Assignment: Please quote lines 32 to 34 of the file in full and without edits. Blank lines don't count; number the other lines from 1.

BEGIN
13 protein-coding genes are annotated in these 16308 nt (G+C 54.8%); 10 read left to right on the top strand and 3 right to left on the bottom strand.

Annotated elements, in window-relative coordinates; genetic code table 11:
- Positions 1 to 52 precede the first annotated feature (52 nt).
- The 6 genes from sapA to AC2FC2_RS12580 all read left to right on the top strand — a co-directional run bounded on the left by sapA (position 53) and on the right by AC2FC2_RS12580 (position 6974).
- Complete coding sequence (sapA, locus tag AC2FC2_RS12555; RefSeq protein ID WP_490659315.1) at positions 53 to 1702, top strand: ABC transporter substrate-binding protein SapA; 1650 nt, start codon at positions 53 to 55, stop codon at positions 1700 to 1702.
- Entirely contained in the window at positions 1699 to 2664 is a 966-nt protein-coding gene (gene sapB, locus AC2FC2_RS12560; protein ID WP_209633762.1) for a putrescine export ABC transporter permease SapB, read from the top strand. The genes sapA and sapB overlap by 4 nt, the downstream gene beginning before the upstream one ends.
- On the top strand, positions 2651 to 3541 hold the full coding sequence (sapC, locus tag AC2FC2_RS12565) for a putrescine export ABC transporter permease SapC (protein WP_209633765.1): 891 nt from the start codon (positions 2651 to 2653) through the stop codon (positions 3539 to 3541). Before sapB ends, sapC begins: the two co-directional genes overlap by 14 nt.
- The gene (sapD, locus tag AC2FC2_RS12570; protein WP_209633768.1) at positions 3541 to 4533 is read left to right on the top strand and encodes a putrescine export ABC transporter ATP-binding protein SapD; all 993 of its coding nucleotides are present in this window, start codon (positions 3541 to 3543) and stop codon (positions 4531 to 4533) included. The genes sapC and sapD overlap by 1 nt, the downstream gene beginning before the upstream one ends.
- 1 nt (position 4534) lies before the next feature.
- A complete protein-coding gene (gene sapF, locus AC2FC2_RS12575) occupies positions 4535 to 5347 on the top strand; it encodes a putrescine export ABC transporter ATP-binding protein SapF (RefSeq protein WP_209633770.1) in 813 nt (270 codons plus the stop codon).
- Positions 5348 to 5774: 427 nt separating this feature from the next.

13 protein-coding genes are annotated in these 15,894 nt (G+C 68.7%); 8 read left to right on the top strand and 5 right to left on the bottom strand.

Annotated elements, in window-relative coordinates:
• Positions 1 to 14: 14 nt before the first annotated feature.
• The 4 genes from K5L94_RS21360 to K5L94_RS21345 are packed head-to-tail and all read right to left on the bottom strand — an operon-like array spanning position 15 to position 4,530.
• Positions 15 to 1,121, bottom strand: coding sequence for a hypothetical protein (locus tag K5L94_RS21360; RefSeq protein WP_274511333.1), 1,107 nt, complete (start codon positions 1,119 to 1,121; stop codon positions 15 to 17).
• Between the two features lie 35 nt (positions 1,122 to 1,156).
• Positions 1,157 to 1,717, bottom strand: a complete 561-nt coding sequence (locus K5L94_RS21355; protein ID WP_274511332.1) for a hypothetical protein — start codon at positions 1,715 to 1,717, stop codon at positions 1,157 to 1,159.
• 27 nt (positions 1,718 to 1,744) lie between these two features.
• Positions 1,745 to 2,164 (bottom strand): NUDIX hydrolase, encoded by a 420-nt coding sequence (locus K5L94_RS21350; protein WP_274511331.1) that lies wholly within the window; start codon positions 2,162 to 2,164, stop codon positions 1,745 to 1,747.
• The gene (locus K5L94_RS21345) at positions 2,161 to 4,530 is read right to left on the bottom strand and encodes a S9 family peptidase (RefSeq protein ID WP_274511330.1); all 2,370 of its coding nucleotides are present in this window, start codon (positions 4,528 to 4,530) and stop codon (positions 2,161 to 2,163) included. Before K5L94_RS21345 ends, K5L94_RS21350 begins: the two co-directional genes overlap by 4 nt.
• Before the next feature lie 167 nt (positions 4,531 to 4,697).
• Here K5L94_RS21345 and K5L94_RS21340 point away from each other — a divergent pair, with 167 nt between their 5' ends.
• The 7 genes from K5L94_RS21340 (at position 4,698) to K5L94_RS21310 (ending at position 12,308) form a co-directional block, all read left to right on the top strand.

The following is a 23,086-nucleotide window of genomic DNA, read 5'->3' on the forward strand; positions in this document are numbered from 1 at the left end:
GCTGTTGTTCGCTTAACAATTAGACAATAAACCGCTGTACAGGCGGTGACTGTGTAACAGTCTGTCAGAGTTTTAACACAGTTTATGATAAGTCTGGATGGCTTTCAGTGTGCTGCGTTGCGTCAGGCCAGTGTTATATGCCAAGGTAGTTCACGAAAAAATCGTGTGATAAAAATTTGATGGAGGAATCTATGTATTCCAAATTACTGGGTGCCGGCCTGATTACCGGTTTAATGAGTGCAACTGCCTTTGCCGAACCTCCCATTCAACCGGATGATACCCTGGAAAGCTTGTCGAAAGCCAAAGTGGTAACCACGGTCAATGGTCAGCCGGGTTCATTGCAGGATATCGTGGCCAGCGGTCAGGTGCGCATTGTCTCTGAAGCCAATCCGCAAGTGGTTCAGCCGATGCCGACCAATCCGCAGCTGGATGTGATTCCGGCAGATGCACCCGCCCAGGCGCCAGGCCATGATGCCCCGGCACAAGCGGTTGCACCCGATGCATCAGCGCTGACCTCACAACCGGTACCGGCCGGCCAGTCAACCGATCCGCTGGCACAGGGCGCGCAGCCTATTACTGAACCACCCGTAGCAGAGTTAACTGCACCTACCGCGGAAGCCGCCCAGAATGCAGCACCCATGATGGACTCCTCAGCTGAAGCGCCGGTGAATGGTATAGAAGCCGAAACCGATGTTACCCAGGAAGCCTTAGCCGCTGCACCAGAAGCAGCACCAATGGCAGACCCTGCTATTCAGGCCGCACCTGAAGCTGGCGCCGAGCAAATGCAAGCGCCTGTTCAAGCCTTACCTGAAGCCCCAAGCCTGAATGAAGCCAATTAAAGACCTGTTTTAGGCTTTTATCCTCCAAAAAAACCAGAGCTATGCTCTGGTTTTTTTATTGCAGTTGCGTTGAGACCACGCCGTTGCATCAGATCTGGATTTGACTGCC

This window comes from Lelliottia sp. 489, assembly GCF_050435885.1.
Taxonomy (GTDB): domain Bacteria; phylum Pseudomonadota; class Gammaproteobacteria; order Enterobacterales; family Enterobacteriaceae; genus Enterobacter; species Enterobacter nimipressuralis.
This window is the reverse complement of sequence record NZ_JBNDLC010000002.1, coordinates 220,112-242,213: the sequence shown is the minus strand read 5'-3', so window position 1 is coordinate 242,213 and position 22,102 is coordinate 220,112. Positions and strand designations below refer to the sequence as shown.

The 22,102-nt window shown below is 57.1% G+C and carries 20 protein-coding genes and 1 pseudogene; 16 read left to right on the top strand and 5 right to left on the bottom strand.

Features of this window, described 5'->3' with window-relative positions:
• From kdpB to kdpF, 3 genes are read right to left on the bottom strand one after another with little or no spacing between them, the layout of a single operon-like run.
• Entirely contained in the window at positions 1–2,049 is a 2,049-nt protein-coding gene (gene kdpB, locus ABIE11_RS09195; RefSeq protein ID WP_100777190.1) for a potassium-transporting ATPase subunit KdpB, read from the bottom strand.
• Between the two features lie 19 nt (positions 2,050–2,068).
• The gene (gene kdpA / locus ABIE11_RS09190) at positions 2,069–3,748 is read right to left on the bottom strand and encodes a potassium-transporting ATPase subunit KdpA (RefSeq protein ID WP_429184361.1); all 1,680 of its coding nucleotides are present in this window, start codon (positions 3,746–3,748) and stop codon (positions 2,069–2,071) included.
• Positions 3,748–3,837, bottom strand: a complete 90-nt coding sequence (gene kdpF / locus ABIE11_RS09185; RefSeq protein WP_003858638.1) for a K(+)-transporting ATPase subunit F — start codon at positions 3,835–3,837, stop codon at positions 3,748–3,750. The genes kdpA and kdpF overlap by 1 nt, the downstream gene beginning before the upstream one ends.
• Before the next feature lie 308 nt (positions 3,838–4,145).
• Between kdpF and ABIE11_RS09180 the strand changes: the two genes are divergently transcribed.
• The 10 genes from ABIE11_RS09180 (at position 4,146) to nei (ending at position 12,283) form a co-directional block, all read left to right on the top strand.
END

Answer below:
• From kdpB to kdpF, 3 genes are read right to left on the bottom strand one after another with little or no spacing between them, the layout of a single operon-like run.
• Entirely contained in the window at positions 1–2,049 is a 2,049-nt protein-coding gene (gene kdpB, locus ABIE11_RS09195; RefSeq protein ID WP_100777190.1) for a potassium-transporting ATPase subunit KdpB, read from the bottom strand.
• Between the two features lie 19 nt (positions 2,050–2,068).